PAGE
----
NOTE: Taste for seasoning.  I did not have to add any salt or pepper due to using both Italian sausages and canned broth.  It was perfect.  


 Now for a few more of my favorite soups:

Hungarian Mushroom Soup:

2 Tbsp. butter
mushrooms2 cups chopped onion
1 lb. mushrooms, rinsed and chopped
2 Tbsp. fresh minced dill
1 Tbsp. soy sauce
1  1/2 Tbsp. paprika
1/2-1 cup chicken stock
1 Tbsp. butter
3 Tbsp. flour
1 cup milk
Salt and pepper to taste

Saute’ onion in 2 Tbsp. butter for 20 minutes or until soft.  Add mushrooms, dill, soy sauce, and paprika.  Stir.  Add just enough of the chicken stock to barely cover the vegetables.  Cover and simmer for 20 minutes.  

Make a roux:  In saucepan, melt 1 Tbsp. butter, then whisk in flour.  Cook and stir for 5 minutes, then add the milk.  Stirring constantly, cook this until the roux has thickened.

Pour into the soup and blend.  Add more stock if needed.  Cover and simmer for about 15 minutes.  


squashMaple Butternut Bisque:

3 oz. butter
2 cups chopped onion
1/4 cup flour
1 1/2 cups milk
3 cups chicken stock
3 cups canned butternut squash or fresh, cooked and mashed
Dash of cayenne pepper
Salt, to taste
3/4 cup heavy cream
1/4 cup maple syrup

Melt butter and saute’ onion until soft and translucent, about 20 minutes.  Sprinkle flour over the onions and cook for 2 or 3 more minutes.  Slowly add milk and cook, stirring constantly.  Add chicken stock and squash.  Mix well and bring to a boil.  Lower heat and simmer for 10 minutes, stirring often.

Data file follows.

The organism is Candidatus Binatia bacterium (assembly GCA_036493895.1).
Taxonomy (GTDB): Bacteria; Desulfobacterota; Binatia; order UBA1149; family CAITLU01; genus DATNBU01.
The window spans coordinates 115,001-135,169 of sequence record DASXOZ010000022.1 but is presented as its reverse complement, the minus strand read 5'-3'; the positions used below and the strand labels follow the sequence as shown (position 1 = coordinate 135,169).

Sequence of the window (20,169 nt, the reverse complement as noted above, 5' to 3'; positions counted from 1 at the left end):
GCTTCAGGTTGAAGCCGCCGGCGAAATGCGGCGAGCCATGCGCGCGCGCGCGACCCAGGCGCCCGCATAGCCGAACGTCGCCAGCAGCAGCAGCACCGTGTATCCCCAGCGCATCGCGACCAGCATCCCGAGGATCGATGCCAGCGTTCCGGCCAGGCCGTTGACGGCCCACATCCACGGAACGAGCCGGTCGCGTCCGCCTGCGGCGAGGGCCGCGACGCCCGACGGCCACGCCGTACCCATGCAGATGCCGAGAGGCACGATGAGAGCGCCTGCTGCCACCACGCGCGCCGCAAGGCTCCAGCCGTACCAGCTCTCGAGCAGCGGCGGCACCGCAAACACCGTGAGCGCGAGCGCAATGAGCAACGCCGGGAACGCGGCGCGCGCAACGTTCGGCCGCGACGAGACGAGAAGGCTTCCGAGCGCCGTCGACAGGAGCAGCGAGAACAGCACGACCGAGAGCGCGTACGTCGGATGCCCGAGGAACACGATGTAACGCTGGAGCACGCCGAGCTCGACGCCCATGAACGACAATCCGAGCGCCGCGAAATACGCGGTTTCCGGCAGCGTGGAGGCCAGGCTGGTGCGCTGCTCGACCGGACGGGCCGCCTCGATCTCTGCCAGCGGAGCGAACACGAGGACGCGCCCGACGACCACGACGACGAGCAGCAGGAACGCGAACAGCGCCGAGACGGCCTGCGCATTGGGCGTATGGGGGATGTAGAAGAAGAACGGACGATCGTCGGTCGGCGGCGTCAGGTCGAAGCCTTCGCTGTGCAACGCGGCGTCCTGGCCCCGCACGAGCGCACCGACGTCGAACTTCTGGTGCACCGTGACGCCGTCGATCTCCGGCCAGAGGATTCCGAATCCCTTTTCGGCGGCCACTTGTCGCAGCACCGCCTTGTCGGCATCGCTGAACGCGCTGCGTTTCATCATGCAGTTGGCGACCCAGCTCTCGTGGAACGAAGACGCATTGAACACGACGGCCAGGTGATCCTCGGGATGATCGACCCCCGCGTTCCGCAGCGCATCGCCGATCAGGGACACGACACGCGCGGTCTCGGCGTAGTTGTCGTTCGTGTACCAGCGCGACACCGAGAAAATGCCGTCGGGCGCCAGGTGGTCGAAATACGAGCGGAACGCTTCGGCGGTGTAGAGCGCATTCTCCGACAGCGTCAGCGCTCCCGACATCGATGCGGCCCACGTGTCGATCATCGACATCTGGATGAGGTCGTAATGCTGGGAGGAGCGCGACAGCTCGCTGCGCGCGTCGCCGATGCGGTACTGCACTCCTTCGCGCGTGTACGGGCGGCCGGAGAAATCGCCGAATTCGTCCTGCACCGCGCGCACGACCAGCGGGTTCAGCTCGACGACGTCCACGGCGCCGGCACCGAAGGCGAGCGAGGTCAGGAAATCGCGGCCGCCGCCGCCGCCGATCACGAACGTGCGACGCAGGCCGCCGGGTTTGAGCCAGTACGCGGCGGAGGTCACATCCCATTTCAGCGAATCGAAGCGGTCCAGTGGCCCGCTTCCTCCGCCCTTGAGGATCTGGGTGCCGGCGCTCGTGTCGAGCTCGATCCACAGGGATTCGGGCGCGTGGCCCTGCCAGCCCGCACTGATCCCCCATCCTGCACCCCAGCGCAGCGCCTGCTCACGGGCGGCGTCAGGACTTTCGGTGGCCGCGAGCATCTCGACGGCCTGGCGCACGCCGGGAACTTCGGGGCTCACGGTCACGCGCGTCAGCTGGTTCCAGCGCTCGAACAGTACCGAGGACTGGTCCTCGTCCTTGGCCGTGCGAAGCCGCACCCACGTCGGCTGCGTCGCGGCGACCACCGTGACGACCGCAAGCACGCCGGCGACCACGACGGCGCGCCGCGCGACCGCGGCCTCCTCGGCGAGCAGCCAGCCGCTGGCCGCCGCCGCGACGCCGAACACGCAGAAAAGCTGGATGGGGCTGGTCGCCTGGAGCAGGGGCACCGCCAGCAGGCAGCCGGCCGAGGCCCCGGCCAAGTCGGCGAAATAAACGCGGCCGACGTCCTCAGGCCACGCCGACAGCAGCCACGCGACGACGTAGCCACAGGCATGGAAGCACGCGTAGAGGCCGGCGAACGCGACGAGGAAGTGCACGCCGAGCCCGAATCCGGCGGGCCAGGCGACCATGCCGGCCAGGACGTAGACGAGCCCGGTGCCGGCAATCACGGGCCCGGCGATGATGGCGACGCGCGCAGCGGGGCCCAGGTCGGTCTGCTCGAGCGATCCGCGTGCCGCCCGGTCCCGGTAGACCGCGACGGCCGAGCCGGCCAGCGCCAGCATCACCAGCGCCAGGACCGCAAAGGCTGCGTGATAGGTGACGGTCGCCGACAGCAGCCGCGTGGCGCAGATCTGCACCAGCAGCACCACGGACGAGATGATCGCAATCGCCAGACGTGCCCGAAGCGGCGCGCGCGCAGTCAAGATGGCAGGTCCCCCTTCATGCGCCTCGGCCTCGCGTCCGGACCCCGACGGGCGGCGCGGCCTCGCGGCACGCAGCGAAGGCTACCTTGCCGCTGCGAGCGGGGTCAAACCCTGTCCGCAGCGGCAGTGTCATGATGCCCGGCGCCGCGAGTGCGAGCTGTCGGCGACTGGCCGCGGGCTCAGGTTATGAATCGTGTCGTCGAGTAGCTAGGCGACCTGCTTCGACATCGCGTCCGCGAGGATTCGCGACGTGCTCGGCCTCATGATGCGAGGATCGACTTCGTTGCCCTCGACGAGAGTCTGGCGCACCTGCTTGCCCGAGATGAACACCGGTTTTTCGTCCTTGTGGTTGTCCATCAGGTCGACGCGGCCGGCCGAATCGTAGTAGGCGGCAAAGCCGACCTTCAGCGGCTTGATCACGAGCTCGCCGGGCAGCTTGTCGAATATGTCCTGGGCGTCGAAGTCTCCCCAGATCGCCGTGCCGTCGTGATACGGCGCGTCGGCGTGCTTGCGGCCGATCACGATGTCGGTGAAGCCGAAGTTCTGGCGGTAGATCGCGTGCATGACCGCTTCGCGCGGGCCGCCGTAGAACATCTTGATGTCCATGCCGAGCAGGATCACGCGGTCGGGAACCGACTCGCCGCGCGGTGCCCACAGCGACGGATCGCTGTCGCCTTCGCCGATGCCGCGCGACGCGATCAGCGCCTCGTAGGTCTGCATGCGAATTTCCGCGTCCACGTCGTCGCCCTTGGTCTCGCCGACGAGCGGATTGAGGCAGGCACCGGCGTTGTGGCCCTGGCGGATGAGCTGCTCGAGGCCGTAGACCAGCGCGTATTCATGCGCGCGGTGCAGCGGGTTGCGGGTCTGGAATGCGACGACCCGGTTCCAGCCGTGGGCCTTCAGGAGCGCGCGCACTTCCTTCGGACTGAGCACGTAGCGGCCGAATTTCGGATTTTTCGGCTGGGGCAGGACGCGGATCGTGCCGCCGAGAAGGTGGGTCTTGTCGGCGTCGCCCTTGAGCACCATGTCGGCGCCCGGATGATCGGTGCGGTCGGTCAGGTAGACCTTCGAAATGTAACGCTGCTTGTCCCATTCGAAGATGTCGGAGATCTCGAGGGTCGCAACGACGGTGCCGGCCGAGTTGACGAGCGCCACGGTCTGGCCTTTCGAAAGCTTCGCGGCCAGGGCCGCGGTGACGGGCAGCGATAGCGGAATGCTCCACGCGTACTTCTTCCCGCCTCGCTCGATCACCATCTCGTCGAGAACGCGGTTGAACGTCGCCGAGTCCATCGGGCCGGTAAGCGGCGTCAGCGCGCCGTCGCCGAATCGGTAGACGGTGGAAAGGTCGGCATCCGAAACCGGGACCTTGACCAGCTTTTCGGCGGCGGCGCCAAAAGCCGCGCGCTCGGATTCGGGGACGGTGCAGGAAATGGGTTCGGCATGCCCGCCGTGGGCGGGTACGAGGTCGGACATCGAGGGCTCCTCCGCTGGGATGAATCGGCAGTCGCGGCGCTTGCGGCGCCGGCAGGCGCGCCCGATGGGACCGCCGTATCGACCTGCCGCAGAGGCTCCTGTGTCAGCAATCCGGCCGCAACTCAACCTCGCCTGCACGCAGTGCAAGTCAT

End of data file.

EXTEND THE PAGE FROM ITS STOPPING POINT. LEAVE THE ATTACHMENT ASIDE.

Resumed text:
Season with cayenne pepper and salt.  Add cream and maple syrup and blend well.  Let simmer a few minutes longer.  Taste for seasoning. 


parsnips-3Sherried Parsnip Soup:

4 Tbsp. butter
1 lb. parsnips, peeled and chopped
2 large carrots, peeled and chopped
2 large onions, chopped
3 cups chicken stock or broth
2 cups heavy cream
Salt and pepper, to taste
2 Tbsp. dry sherry
2 Tbsp. minced parsley

Melt the butter and saute’ parsnips, carrots and onions for about 20 minutes or until soft. Add just enough chicken stock to cover, and simmer another 30 minutes.  Puree’ vegetables in blender, immersion blender, or food processor.  

Return to stove and reheat, adding cream and rest of chicken stock.  Salt and pepper to taste.  Add sherry just before serving.  Sprinkle with parsley.


Tomato Cognac Soup:

1535530401 large Spanish onion
3 oz. butter
3 lbs. canned, peeled plum tomatoes
1 Tbsp. dried basil
1 pt. heavy cream
1-2 Tbsp. brown sugar
5 Tbsp. cognac
Salt and pepper to taste

Chop onion and saute’ in butter for 20 minutes until soft and translucent but not brown. Squash tomatoes with your hands and add them with all the liquid in the can to the onion.  Add basil and stir.  Bring soup to a boil, then simmer, covered, for 30 minutes.  Set aside and cool slightly.  

Puree’ soup in processor or use immersion blender.  In small saucepan, heat cream with brown sugar, whisking often.  Pour this mixture into soup.  Reheat, but do not boil.  Just before serving, add cognac and season with salt and pepper.